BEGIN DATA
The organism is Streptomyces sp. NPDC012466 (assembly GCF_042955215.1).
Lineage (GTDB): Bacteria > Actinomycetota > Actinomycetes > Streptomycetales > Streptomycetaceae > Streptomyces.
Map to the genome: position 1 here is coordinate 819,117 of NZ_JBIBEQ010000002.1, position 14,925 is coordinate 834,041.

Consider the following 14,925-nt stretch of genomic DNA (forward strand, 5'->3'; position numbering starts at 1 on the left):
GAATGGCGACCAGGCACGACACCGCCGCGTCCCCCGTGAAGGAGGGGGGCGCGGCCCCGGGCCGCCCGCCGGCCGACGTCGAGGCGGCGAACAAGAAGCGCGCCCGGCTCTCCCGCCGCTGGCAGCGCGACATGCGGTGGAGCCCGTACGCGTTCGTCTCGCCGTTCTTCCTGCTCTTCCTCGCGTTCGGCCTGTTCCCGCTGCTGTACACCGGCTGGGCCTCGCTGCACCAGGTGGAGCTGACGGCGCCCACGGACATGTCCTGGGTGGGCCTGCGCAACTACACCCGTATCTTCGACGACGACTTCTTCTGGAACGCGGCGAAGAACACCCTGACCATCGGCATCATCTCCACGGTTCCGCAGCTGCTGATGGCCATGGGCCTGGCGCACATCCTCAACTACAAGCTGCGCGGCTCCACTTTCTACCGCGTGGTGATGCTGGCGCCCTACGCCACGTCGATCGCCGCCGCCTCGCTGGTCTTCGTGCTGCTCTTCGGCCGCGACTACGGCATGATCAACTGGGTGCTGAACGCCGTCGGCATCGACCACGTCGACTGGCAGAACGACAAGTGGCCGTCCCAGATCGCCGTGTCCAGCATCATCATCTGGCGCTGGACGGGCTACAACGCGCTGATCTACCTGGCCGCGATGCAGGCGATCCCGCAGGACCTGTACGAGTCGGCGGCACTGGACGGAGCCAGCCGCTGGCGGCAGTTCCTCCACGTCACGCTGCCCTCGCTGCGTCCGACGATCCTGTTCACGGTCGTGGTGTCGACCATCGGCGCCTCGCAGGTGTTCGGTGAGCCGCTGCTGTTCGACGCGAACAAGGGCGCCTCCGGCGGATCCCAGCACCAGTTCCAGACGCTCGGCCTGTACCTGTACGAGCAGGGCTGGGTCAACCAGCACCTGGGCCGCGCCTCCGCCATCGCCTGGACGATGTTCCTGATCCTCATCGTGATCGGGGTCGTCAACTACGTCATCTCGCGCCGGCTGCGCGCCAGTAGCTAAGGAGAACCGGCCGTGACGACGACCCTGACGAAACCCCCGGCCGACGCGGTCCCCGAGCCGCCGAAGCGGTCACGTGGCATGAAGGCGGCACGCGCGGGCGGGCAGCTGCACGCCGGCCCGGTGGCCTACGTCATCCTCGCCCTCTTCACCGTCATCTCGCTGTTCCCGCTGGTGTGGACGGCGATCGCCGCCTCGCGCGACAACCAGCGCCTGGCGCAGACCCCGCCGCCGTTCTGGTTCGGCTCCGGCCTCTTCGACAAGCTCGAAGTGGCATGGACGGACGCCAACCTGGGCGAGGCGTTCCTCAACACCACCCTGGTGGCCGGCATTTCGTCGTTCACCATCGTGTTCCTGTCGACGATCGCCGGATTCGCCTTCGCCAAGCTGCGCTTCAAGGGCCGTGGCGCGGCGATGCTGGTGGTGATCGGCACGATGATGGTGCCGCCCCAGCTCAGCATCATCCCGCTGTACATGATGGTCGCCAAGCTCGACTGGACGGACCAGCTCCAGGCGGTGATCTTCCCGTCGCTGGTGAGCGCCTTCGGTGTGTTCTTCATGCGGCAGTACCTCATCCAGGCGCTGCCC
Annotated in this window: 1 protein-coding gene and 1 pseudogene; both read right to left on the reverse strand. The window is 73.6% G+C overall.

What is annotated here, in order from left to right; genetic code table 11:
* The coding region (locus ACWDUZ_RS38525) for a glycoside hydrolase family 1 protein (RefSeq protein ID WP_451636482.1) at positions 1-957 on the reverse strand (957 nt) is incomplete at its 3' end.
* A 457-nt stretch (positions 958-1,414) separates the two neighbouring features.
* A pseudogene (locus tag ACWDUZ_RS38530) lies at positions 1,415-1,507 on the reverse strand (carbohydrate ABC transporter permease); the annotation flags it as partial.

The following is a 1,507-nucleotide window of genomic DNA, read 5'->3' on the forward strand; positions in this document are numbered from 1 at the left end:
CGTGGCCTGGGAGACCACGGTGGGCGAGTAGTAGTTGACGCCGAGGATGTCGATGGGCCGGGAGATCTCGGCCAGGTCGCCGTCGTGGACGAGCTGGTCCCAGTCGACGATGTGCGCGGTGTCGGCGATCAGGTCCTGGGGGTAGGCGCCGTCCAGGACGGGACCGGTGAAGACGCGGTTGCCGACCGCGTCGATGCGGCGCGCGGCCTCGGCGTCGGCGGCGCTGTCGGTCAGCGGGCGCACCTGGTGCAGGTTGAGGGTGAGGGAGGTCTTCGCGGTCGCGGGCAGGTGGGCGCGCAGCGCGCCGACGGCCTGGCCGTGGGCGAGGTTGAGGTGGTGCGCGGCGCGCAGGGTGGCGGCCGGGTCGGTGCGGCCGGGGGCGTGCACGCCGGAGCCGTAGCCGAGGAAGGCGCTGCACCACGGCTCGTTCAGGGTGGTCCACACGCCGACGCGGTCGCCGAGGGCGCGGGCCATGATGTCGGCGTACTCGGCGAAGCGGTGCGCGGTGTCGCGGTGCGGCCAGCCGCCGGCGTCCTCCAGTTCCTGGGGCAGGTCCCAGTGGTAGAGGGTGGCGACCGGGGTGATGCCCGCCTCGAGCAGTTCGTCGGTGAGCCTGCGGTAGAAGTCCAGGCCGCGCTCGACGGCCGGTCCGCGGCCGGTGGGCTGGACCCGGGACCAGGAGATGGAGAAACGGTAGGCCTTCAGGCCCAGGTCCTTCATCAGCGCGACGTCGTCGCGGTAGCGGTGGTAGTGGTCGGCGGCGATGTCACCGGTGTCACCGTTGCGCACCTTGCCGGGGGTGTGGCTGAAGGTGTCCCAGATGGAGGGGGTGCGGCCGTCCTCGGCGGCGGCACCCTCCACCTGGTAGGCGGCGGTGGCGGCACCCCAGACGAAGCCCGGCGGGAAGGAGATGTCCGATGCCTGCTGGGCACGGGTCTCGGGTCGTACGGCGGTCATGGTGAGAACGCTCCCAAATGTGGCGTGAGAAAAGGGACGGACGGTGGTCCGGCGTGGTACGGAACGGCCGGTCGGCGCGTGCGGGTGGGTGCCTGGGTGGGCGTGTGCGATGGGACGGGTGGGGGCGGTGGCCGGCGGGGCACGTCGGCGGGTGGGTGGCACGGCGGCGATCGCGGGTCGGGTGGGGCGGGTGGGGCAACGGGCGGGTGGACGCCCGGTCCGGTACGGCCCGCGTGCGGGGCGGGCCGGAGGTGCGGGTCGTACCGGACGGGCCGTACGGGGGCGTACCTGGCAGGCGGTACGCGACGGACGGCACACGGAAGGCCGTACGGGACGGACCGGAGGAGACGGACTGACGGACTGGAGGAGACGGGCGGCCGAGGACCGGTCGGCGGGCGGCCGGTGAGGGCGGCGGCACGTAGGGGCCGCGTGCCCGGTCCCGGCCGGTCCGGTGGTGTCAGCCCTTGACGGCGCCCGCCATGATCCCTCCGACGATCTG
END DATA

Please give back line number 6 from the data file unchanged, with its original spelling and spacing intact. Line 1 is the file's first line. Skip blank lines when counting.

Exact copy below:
Annotated in this window: 1 protein-coding gene and 1 pseudogene; both read right to left on the reverse strand. The window is 73.6% G+C overall.